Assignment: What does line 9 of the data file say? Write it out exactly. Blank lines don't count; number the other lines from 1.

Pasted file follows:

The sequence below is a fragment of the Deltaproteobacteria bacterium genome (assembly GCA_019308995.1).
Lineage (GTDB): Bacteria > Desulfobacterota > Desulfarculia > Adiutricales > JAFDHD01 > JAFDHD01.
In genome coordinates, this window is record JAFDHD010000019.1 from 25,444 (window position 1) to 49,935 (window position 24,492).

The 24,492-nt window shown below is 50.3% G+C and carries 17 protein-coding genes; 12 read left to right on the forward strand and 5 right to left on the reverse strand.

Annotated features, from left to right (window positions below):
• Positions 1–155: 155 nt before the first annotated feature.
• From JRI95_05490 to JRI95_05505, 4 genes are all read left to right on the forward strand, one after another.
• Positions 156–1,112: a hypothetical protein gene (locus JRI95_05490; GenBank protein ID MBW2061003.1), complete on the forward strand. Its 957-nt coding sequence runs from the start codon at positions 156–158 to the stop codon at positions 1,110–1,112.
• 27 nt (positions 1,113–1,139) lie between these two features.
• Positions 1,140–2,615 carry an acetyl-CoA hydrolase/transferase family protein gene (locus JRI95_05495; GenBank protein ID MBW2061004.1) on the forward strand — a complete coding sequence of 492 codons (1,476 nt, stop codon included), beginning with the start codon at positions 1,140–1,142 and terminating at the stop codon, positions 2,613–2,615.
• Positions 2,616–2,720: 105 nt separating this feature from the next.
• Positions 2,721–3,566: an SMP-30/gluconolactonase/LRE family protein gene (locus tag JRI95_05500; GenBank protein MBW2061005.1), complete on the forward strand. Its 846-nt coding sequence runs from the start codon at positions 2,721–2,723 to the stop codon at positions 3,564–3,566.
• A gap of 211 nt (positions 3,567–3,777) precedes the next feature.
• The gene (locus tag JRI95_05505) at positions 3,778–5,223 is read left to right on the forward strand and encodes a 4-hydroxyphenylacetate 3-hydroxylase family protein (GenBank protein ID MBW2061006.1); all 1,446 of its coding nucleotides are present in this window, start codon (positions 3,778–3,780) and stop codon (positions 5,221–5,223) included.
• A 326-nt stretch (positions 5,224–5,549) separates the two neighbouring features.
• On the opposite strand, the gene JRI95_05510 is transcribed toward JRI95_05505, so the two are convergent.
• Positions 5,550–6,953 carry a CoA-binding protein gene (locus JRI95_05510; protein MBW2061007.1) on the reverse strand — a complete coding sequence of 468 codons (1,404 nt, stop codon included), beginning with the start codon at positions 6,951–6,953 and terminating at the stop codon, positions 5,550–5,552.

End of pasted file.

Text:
• 27 nt (positions 1,113–1,139) lie between these two features.